Last October, farmer leaders, extension workers, agriculture technicians, and local partners of USAID Protect Wildlife project went through a five-day training of trainers on abaca production technology and geotagging in Kiamba, Sarangani.
The workshop aimed to develop a pool of abaca production para-technicians, increase the number of abaca technicians, improve and expand service delivery to upland and indigenous communities, and commission at least 20 farmer-coaches for abaca production in Sarangani.
The participants learned how to assess abaca farms, identify and eradicate diseases, extract and classify fiber, and process and report data. The session on geotagging and mapping would help local partners to validate existing abaca areas, which could be used to monitor and evaluate future production.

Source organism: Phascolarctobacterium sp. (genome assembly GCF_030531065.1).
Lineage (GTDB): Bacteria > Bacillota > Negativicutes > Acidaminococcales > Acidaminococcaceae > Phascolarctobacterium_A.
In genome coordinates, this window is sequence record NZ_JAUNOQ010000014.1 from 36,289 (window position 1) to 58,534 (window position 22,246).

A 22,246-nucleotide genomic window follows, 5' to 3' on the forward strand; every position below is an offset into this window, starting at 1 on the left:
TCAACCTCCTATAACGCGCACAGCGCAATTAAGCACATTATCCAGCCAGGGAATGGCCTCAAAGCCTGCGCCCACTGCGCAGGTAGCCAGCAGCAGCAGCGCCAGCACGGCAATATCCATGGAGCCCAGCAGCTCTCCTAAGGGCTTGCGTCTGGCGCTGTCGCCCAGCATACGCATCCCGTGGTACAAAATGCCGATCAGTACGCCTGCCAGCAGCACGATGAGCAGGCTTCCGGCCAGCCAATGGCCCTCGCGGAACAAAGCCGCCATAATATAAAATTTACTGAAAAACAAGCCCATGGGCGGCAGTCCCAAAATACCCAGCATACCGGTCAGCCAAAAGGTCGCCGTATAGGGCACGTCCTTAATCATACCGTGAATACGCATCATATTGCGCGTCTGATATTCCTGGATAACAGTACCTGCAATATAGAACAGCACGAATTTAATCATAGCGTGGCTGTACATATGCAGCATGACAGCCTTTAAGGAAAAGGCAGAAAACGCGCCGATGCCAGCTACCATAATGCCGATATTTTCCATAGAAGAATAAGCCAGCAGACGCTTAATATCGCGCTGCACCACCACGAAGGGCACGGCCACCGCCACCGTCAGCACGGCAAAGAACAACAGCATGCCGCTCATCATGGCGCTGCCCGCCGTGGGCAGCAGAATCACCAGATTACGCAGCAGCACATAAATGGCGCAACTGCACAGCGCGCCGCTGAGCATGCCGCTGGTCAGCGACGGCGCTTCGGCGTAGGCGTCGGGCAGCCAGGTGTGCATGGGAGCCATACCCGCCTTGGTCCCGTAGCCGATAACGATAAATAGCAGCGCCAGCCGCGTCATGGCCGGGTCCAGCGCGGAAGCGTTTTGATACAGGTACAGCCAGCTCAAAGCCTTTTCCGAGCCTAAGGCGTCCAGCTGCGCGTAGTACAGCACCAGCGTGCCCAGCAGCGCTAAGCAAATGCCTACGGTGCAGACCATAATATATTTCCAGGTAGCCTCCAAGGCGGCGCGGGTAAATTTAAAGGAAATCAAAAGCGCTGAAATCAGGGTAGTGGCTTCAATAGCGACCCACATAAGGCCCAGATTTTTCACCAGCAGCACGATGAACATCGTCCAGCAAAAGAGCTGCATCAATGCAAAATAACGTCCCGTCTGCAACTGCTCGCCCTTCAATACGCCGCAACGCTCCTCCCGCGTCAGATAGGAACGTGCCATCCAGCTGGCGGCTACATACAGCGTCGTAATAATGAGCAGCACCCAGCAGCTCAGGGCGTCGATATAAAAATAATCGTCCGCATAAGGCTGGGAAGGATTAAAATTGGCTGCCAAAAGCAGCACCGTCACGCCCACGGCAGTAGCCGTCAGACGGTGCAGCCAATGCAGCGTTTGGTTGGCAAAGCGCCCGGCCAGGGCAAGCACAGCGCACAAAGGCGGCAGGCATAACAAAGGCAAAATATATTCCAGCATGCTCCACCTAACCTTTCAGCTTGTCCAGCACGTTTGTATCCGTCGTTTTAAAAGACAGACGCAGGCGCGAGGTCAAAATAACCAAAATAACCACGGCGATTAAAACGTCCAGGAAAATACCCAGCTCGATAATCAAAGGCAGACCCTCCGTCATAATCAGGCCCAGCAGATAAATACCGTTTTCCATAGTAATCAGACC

The project and the Philippine Fiber Industry Development Authority—the lead agency in promoting and accelerating the fiber industry—are working together to provide technology support to 120 abaca farmers in the region for the consolidation, processing and marketing of abaca fiber.
Abaca farming is being actively promoted by both private and public sectors as an alternative to indiscriminate cutting of trees, thereby reducing threats to forests and terrestrial biodiversity. (PWP/ Meg Yandoc)